He said CCSC systems have greater harvesting capacity than TSC systems. One set of CCSC machines can load up to 18,500-box trailers in one day. One set of TSC equipment can fill five trailers in one day. However, a TSC system requires only three operators while the CCSC system requires six people.

“As a result, harvest labor productivity is similar for the two systems,” Roka said. “Hourly labor productivity was measured at more than 90 field boxes per hour, which represents a nine-fold increase in labor productivity over a hand-harvesting crew.”

However, in order for these systems to perform effectively, trees and groves must be well prepared. Tree canopies must be trimmed or “skirted” at least 30 inches from the ground and have at least 12 inches of “clear trunk,” he said. TSC systems are being used in groves with a tree density up to 175 trees per acre and on trees between 10 and 18 years old.

He said the two shake and catch systems are most efficient in the newer groves of Southwest Florida where tree age, height and spacing are more uniform. Older groves in the Ridge area of Central Florida have lots of resets or tree replacements and lack the uniformity needed for efficient machine harvest.

“One of the biggest challenges for growers is overcoming the idea that groves can be planted like they were 50 years ago,” Roka said. “Older groves need to be replanted with smaller trees that are closer together and more uniform, allowing shake-and- catch machines to move down tree rows more efficiently.”

Roka has developed a computer spreadsheet program so that growers can organize information on mechanical harvesting and determine when it is profitable. Key parameters include the system’s fruit recovery percentage, fruit price, crop yield and the cost difference between mechanical and hand harvesting. The model is available at the UF Southwest Florida Research and Education Center Web site: http://www.imok.ufl.edu/economics.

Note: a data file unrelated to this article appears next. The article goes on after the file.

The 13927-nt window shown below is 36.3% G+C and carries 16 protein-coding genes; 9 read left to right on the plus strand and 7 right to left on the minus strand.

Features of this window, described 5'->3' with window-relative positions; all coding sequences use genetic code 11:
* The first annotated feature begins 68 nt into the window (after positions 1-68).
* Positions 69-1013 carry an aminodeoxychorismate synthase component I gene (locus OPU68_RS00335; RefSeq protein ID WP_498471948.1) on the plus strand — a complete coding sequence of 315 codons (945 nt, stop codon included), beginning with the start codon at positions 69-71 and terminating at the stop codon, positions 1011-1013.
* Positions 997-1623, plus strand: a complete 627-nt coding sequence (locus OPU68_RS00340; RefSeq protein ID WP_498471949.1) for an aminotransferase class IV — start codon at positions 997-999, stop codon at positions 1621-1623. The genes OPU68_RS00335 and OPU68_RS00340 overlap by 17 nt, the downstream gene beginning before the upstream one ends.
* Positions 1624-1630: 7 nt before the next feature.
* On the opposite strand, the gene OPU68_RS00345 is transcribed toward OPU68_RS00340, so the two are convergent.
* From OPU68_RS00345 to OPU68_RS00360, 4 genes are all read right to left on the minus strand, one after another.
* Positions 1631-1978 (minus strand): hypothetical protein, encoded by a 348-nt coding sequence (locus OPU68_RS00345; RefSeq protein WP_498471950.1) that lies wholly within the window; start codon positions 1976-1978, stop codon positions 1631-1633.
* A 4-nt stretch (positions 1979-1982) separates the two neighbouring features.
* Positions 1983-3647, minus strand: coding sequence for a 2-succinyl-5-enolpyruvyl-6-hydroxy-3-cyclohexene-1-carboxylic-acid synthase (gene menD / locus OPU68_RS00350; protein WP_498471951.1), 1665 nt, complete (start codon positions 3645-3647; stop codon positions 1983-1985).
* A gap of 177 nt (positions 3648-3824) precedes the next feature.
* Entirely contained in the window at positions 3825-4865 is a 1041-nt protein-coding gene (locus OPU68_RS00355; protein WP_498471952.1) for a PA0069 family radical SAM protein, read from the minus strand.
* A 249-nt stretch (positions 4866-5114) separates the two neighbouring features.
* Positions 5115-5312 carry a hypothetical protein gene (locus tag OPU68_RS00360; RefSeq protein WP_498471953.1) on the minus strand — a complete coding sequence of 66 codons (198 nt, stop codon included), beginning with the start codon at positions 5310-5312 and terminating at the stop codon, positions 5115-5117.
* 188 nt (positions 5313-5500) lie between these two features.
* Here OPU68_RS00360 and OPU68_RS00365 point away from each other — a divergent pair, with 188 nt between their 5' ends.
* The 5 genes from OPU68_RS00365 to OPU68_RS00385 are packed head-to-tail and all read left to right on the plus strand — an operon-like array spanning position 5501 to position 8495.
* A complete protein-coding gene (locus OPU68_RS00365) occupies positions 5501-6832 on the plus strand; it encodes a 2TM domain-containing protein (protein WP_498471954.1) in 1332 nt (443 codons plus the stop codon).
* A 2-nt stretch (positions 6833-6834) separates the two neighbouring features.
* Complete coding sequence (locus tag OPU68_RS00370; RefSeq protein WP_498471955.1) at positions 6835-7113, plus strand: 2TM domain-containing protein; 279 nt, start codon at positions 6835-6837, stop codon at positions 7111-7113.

“Growers need to recognize that 100 percent fruit recovery is not necessary for increasing revenues,” Roka said. “A sufficiently large differential between hand and machine costs could more than offset the value of non-recovered fruit.”

Foremost in the minds of growers is how a mechanical harvesting system will affect the long-term health of trees. Jodie Whitney, a retired professor of agricultural and biological engineering at UF’s Lake Alfred center, has been developing and testing mechanical harvesting equipment since the 1970s.

“Our research, coupled with the harvesting experience of commercial growers, indicates that trunk or canopy shaking has no adverse effect on tree yield through seven years of harvesting. With each additional year of experience, uncertainly among growers should diminish,” Whitney said.

Abscission Agents to Loosen Fruit

Another tool for more efficient mechanical harvesting is the use of abscission agents, compounds that help loosen mature fruit from trees, said Jackie Burns, a professor of horticulture at UF’s Lake Alfred center.

“Spraying trees with an abscission agent a few days before harvest increases fruit removal and makes harvesting faster and easier,” she said. “Abscission agents must be non-toxic, selective, cost- effective and environmentally safe.”

Burns, who manages the abscission research team at Lake Alfred, said the selectivity of the abscission agent is especially important on Valencia trees that have young, developing fruit and mature fruit at the same time. Removing too much of the developing fruit with a mechanical harvester decreases the next season’s yield.

Burns and her research team are working on three promising abscission agents – - CMNP (5-chloro-3-methyl-4-nitro-1H- pyrazole), ethephon and coronatine. CMNP and coronatine are at least five to seven years from being commercially available. Ethephon is available for use on some horticultural crops, but not citrus. If ethephon is selected for use as a citrus abscission agent, it may take a few years to get citrus listed on the label for approved use, she said.